We spend the first nine months of our lives in utter darkness. There are no tiny fluorescent bulbs beaming from the ceiling of the womb, no fetal flashlights, not even a pinprick of illumination. As vital as our sense of sight will be later on, while in utero our eyes are useless. We’re as good as blind.

Yet in that darkness we not only come into being; we grow more in those forty weeks than we will the remainder of our lives. It’s as if God does His best, foundational work on us where there is no light. When we can’t see but He can. When we can’t do anything while He does everything. When we are enveloped by darkness, blind, and helpless, God is busy at work to mold and shape us into babies who eventually come squalling into this big, bright world.

New life begins in the dark. So it always has. When God created this world, it swam in the amniotic fluid of a cosmic sea, with darkness over the surface of the deep. No twinkling stars, no blinding sun, no soft moonlight bathing the world. Just blackness. Similarly, when a seed is planted in the earth, the soil is its womb. There, in that unlit dirt, it will expand and rise toward the light that beckons it upward.

When God makes babies, when He creates worlds, when He sows seed, He does his foundational work in the darkness, where no light shines. And what do we do? The first chance we get, once we’re in the light, we do our damnedest to undo everything that God has done.


The rays of the sun illumine a world where we can see more clearly what we want, who stands in our way, and how we can best manipulate, gladhand, or shame them into helping us get it. When all the bulbs are burning brightly, men can more easily ogle the eye-candy at the office to feed their porn-worthy daydreams. And, really, what good is our charity if done in darkness, where no one can see us, where no one can praise our generous hearts, and give us the reward of self-congratulatory righteousness we were hoping for? Thank goodness for light, for without it we’d find it hard to use our keyboards to belittle others on social media, to flex our superior muscles of orthodoxy, and to showcase the façade of our make-believe lives in a desperate attempt to seek affirmation in “likes” and “shares.”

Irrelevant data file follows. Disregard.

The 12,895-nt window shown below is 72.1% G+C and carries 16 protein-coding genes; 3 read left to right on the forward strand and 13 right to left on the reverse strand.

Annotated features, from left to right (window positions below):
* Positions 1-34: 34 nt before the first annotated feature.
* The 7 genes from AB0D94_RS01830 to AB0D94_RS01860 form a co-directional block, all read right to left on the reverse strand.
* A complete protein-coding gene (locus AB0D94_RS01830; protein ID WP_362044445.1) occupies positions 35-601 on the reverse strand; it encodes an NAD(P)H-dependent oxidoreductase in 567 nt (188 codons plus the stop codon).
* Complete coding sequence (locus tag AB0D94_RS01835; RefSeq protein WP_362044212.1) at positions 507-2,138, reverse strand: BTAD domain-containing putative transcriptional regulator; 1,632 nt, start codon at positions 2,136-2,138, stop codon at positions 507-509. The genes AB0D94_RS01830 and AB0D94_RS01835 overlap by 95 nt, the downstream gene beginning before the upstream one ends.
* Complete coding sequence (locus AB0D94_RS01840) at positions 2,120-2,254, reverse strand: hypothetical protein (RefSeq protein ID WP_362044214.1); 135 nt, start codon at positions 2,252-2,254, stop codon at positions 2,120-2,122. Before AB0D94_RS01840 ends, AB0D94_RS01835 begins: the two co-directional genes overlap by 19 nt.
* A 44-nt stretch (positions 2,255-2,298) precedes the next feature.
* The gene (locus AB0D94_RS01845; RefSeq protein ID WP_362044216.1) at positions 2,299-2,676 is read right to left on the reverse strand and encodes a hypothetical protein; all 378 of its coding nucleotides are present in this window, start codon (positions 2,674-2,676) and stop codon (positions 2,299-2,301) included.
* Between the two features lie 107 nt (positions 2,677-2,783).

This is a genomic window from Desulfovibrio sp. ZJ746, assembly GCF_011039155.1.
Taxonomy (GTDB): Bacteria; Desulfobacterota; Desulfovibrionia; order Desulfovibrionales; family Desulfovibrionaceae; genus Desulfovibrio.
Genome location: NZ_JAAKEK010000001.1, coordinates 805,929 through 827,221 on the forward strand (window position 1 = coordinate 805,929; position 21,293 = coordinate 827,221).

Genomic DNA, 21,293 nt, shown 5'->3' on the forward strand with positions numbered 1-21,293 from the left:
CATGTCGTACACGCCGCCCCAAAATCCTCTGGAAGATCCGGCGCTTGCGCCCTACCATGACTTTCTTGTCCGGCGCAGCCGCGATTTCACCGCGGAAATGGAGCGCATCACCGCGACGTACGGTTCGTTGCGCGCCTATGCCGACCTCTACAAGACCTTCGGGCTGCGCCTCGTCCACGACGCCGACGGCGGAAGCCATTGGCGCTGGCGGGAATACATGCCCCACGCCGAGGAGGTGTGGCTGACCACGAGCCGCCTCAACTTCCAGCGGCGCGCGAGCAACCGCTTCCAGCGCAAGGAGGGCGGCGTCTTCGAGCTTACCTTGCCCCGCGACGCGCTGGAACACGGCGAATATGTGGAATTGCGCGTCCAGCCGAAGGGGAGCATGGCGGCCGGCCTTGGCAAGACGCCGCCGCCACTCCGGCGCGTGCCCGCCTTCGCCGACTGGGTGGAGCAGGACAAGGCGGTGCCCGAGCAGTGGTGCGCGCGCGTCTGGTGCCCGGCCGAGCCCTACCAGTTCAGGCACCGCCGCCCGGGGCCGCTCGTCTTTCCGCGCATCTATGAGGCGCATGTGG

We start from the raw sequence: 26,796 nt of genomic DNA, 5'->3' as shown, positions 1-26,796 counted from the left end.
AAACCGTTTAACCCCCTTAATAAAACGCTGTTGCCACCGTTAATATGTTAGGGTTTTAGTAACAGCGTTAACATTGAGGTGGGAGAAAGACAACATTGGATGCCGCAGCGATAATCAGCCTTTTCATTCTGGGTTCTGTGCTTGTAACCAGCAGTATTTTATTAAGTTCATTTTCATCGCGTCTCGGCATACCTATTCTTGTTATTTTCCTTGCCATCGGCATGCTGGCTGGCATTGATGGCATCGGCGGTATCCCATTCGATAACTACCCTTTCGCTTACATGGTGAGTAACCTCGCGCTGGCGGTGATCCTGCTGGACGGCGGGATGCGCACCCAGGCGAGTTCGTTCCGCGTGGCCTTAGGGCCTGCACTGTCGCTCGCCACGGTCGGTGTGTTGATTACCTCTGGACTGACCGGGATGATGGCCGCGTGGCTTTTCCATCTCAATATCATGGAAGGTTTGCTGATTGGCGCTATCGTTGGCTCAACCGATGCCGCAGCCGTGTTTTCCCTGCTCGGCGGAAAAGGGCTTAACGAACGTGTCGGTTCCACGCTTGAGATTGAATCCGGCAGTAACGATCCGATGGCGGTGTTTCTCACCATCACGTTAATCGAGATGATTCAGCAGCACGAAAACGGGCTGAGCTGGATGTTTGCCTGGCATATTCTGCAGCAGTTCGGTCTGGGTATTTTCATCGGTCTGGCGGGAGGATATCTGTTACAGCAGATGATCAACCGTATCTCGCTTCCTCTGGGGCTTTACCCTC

Light is the sinner’s great enabler. When we are enveloped by light, seeing, and self-sufficient, we are busy at work to mold and shape ourselves into adults who can royally screw up their lives in this big, bright world.

And that’s why our Father is constantly pushing us back into the womb, reburying the seed of our broken lives in unlit soil, ushering us again and again into the darkness of our original creation. Repentance is redarkness. Seeing we do not see, so God blinds us. When we are in darkness, unseeing, helpless, surrounded by nothing we can do, our Father does everything. He begins anew the ongoing recreation of our lives.

When God hung on the cross, three hours of darkness eclipsed our world. It was Genesis 1 all over again. A new creation awaited its birth. Darkness was over the face of the Christ. The Creator swam in a sea of His own blood. That is where our Father puts us. He puts us on the cross with His Son. We are nailed to His love. We swim in His blood. We gasp and die with Him there. Helpless in the Helper. Dead in the Life-Giver.

Our new lives begin in the dark, in the death of Christ, and our own deaths in Him. Then into that darkness, as at the beginning, God speaks, “Let there be light. Let the light of my Son’s Easter dawn break over the tomb’s horizon. And let sinners arise in Him.” And we do. Dear God, we do. We rise in Christ as new people. Not reformed people, not bettered people, but utterly new creations in Christ. Our royally screwed up lives are left hanging on the bloody cross of the King. We are born anew as children of God, bathed in the light of His grace. And we can’t mess it up because He has done it all. We can’t ruin our salvation because we had nothing to do with it. It is a pure, perfect gift we cannot choose or make ourselves worthy to receive. We are simply gifted with Jesus. Nailed with Him to the cross with the spikes of baptismal water, raised with Him by the power of the Spirit, we are brand spanking new creations in the Christ who makes all things new.